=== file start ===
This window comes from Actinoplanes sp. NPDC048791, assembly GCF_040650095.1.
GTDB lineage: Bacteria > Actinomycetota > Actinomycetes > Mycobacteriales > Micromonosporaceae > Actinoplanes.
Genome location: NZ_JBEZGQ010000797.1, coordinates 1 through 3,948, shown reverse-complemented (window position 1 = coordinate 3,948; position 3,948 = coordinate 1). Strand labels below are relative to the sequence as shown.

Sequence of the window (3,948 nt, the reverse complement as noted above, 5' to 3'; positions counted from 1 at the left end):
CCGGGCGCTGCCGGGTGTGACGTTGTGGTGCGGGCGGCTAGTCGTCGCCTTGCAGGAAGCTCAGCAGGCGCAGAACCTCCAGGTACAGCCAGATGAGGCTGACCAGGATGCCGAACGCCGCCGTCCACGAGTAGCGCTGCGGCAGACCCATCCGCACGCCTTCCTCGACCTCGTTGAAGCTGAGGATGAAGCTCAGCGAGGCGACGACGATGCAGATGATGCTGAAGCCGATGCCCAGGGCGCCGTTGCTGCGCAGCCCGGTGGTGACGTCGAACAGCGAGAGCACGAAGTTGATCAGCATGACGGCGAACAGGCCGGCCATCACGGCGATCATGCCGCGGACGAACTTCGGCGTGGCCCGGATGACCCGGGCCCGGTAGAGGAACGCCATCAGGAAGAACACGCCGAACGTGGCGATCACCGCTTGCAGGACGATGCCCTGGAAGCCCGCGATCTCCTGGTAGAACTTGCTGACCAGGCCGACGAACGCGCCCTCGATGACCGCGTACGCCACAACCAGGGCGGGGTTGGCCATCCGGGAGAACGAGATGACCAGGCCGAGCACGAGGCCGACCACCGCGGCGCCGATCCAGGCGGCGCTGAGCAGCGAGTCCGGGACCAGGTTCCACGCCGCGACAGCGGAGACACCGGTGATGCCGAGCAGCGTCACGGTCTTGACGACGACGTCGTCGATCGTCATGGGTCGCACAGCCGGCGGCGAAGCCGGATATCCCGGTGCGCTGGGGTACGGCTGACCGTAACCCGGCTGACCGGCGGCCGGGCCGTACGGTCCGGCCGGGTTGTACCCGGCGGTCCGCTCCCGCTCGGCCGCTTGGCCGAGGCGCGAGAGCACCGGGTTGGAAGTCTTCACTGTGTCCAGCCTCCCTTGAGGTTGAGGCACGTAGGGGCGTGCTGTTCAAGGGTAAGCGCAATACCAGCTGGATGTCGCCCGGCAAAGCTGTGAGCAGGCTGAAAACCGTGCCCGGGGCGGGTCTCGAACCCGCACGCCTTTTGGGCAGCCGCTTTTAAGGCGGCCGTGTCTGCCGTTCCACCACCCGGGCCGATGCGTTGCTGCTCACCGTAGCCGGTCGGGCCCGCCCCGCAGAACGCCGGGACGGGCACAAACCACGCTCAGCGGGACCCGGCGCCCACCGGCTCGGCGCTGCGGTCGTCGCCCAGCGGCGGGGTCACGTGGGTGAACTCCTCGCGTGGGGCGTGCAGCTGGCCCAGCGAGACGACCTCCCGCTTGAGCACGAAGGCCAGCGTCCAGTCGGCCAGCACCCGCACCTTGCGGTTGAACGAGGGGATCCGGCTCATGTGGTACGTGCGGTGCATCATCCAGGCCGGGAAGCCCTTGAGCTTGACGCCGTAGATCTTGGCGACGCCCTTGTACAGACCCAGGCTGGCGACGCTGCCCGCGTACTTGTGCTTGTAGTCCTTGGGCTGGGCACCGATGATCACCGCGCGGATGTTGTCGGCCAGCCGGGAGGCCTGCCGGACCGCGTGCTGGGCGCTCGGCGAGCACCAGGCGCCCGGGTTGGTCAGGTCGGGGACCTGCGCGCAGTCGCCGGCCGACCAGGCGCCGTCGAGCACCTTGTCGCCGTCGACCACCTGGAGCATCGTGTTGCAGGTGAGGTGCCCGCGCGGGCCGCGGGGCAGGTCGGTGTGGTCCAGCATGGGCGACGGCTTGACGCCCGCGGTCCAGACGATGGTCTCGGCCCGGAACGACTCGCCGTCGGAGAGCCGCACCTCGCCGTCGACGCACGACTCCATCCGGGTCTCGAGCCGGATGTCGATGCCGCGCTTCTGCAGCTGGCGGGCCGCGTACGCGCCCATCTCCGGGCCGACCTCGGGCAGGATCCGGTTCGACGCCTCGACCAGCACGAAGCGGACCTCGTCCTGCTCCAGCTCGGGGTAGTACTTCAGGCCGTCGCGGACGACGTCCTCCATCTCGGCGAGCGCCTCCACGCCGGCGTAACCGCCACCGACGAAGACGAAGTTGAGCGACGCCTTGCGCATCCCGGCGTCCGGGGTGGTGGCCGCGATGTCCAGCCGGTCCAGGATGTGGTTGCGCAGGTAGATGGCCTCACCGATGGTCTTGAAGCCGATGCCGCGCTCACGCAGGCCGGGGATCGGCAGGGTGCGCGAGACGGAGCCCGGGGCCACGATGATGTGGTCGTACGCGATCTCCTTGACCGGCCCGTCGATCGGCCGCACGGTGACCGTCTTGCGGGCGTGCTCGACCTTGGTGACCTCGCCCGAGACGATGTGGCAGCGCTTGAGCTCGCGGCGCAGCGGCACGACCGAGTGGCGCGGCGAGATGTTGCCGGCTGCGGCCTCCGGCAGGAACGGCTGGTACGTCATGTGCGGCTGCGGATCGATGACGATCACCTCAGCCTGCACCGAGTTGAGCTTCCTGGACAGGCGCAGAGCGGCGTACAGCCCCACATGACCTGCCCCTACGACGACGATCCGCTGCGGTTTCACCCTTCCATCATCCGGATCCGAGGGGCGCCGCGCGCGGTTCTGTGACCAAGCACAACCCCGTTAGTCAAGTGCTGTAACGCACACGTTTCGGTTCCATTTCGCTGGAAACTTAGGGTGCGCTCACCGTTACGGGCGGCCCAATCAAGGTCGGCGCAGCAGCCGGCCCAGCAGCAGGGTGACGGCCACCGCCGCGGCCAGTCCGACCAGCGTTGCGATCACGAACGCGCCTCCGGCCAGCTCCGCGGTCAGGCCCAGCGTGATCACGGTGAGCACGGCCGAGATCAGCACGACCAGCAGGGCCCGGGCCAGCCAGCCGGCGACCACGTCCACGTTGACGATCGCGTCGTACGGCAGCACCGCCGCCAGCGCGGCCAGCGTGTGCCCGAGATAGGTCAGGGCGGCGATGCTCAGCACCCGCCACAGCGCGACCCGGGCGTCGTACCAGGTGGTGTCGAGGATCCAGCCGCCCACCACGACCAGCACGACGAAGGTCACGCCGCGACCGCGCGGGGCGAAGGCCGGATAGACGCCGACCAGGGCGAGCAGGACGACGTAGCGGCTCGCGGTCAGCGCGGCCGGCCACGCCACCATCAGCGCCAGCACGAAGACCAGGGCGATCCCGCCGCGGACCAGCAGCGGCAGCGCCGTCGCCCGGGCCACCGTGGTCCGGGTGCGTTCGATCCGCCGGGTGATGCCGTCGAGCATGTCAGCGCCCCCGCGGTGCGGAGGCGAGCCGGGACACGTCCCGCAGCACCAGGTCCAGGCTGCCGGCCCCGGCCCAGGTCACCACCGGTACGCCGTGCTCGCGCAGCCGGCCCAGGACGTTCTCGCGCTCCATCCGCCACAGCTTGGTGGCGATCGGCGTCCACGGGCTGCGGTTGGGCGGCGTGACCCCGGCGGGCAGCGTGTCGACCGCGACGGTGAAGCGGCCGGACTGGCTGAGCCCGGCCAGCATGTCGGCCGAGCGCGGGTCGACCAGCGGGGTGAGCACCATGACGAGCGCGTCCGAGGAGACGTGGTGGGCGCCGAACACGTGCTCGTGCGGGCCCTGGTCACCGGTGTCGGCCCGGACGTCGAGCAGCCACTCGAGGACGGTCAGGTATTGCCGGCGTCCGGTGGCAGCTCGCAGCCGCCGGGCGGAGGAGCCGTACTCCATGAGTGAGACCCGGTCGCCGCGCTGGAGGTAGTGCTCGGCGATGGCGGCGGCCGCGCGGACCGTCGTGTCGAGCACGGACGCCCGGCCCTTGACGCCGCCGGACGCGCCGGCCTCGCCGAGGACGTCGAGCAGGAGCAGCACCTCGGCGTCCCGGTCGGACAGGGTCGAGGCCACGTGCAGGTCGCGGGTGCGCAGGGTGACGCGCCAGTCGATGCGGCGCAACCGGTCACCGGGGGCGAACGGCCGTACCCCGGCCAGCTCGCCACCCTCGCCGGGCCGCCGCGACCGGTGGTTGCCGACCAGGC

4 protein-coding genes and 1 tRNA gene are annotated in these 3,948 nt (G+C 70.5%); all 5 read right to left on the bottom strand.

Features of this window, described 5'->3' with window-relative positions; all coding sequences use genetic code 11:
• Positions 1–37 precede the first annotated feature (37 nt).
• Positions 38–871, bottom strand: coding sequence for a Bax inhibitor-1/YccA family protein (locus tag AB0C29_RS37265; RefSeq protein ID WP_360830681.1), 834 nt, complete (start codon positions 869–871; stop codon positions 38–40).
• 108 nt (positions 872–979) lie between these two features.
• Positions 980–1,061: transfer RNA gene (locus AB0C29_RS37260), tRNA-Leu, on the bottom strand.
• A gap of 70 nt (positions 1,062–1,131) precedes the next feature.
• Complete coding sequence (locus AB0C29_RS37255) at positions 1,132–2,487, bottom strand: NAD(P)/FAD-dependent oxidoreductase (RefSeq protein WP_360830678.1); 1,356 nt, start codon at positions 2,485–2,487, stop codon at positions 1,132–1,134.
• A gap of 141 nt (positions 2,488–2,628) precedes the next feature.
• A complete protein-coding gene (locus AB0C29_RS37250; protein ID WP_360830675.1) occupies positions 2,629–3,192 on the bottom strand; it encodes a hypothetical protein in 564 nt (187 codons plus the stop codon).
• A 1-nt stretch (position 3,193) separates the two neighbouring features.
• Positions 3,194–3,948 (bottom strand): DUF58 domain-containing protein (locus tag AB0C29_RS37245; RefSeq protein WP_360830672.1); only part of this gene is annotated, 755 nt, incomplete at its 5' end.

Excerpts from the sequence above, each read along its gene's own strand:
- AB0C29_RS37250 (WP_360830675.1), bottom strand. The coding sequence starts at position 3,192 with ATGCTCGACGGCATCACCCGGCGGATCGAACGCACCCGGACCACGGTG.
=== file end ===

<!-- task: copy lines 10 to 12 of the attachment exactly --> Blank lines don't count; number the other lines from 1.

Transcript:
• 108 nt (positions 872–979) lie between these two features.
• Positions 980–1,061: transfer RNA gene (locus AB0C29_RS37260), tRNA-Leu, on the bottom strand.
• A gap of 70 nt (positions 1,062–1,131) precedes the next feature.